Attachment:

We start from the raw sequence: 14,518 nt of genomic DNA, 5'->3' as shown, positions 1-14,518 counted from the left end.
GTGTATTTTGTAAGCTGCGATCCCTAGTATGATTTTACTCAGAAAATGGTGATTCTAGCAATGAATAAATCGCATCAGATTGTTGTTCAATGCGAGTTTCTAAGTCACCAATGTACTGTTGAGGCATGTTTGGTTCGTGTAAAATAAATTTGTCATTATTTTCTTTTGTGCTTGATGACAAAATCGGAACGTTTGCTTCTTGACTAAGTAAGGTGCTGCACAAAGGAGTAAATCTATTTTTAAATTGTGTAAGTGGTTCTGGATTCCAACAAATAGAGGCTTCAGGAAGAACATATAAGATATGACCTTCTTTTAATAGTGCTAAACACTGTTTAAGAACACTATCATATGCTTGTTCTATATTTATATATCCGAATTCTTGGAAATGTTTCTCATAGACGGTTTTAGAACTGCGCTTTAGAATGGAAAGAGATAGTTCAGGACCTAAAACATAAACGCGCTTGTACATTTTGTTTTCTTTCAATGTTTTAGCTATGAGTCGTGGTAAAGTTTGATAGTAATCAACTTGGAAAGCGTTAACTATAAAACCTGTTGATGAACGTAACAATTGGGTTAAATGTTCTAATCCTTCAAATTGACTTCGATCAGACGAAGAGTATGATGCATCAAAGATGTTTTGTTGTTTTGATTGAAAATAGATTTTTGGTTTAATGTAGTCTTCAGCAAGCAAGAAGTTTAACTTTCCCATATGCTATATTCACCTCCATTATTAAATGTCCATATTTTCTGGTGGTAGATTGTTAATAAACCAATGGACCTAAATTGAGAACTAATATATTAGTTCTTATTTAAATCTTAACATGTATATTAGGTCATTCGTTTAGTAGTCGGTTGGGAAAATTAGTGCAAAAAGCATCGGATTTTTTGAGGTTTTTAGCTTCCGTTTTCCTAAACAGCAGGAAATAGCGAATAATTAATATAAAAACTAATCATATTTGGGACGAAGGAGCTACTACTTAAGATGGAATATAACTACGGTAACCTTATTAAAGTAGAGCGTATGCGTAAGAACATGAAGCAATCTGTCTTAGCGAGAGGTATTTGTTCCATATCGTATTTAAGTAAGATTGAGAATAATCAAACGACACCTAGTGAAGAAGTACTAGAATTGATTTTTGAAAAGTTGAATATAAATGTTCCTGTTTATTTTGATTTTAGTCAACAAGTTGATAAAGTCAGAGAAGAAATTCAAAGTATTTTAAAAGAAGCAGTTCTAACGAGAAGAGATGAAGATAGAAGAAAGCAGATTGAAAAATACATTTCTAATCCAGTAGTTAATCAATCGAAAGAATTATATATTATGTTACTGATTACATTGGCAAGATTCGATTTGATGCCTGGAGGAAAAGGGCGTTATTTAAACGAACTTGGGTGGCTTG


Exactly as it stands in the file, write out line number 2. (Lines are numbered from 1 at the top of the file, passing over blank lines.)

GTGTATTTTGTAAGCTGCGATCCCTAGTATGATTTTACTCAGAAAATGGTGATTCTAGCAATGAATAAATCGCATCAGATTGTTGTTCAATGCGAGTTTCTAAGTCACCAATGTACTGTTGAGGCATGTTTGGTTCGTGTAAAATAAATTTGTCATTATTTTCTTTTGTGCTTGATGACAAAATCGGAACGTTTGCTTCTTGACTAAGTAAGGTGCTGCACAAAGGAGTAAATCTATTTTTAAATTGTGTAAGTGGTTCTGGATTCCAACAAATAGAGGCTTCAGGAAGAACATATAAGATATGACCTTCTTTTAATAGTGCTAAACACTGTTTAAGAACACTATCATATGCTTGTTCTATATTTATATATCCGAATTCTTGGAAATGTTTCTCATAGACGGTTTTAGAACTGCGCTTTAGAATGGAAAGAGATAGTTCAGGACCTAAAACATAAACGCGCTTGTACATTTTGTTTTCTTTCAATGTTTTAGCTATGAGTCGTGGTAAAGTTTGATAGTAATCAACTTGGAAAGCGTTAACTATAAAACCTGTTGATGAACGTAACAATTGGGTTAAATGTTCTAATCCTTCAAATTGACTTCGATCAGACGAAGAGTATGATGCATCAAAGATGTTTTGTTGTTTTGATTGAAAATAGATTTTTGGTTTAATGTAGTCTTCAGCAAGCAAGAAGTTTAACTTTCCCATATGCTATATTCACCTCCATTATTAAATGTCCATATTTTCTGGTGGTAGATTGTTAATAAACCAATGGACCTAAATTGAGAACTAATATATTAGTTCTTATTTAAATCTTAACATGTATATTAGGTCATTCGTTTAGTAGTCGGTTGGGAAAATTAGTGCAAAAAGCATCGGATTTTTTGAGGTTTTTAGCTTCCGTTTTCCTAAACAGCAGGAAATAGCGAATAATTAATATAAAAACTAATCATATTTGGGACGAAGGAGCTACTACTTAAGATGGAATATAACTACGGTAACCTTATTAAAGTAGAGCGTATGCGTAAGAACATGAAGCAATCTGTCTTAGCGAGAGGTATTTGTTCCATATCGTATTTAAGTAAGATTGAGAATAATCAAACGACACCTAGTGAAGAAGTACTAGAATTGATTTTTGAAAAGTTGAATATAAATGTTCCTGTTTATTTTGATTTTAGTCAACAAGTTGATAAAGTCAGAGAAGAAATTCAAAGTATTTTAAAAGAAGCAGTTCTAACGAGAAGAGATGAAGATAGAAGAAAGCAGATTGAAAAATACATTTCTAATCCAGTAGTTAATCAATCGAAAGAATTATATATTATGTTACTGATTACATTGGCAAGATTCGATTTGATGCCTGGAGGAAAAGGGCGTTATTTAAACGAACTTGGGTGGCTTG